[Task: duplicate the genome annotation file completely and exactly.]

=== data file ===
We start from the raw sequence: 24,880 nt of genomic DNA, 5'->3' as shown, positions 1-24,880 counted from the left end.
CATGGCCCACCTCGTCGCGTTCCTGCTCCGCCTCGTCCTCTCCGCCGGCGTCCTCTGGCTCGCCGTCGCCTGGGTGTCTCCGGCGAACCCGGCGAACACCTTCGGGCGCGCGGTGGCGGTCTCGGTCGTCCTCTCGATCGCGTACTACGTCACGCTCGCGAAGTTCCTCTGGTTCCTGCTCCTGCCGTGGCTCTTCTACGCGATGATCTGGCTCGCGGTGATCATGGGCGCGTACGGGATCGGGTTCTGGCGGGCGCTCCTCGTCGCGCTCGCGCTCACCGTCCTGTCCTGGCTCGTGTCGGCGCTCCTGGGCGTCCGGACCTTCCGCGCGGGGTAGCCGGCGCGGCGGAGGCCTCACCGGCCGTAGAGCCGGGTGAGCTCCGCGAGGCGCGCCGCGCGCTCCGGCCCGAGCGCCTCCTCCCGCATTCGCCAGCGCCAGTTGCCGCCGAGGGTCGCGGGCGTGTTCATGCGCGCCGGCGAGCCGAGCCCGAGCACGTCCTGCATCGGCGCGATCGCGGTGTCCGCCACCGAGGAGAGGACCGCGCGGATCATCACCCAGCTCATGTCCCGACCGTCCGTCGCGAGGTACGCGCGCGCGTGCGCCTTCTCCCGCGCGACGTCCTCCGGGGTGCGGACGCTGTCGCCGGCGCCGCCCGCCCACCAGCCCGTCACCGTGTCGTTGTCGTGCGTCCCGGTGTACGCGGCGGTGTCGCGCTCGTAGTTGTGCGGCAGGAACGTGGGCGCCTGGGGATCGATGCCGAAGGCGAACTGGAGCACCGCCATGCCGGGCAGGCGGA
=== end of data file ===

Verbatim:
We start from the raw sequence: 24,880 nt of genomic DNA, 5'->3' as shown, positions 1-24,880 counted from the left end.
CATGGCCCACCTCGTCGCGTTCCTGCTCCGCCTCGTCCTCTCCGCCGGCGTCCTCTGGCTCGCCGTCGCCTGGGTGTCTCCGGCGAACCCGGCGAACACCTTCGGGCGCGCGGTGGCGGTCTCGGTCGTCCTCTCGATCGCGTACTACGTCACGCTCGCGAAGTTCCTCTGGTTCCTGCTCCTGCCGTGGCTCTTCTACGCGATGATCTGGCTCGCGGTGATCATGGGCGCGTACGGGATCGGGTTCTGGCGGGCGCTCCTCGTCGCGCTCGCGCTCACCGTCCTGTCCTGGCTCGTGTCGGCGCTCCTGGGCGTCCGGACCTTCCGCGCGGGGTAGCCGGCGCGGCGGAGGCCTCACCGGCCGTAGAGCCGGGTGAGCTCCGCGAGGCGCGCCGCGCGCTCCGGCCCGAGCGCCTCCTCCCGCATTCGCCAGCGCCAGTTGCCGCCGAGGGTCGCGGGCGTGTTCATGCGCGCCGGCGAGCCGAGCCCGAGCACGTCCTGCATCGGCGCGATCGCGGTGTCCGCCACCGAGGAGAGGACCGCGCGGATCATCACCCAGCTCATGTCCCGACCGTCCGTCGCGAGGTACGCGCGCGCGTGCGCCTTCTCCCGCGCGACGTCCTCCGGGGTGCGGACGCTGTCGCCGGCGCCGCCCGCCCACCAGCCCGTCACCGTGTCGTTGTCGTGCGTCCCGGTGTACGCGGCGGTGTCGCGCTCGTAGTTGTGCGGCAGGAACGTGGGCGCCTGGGGATCGATGCCGAAGGCGAACTGGAGCACCGCCATGCCGGGCAGGCGGA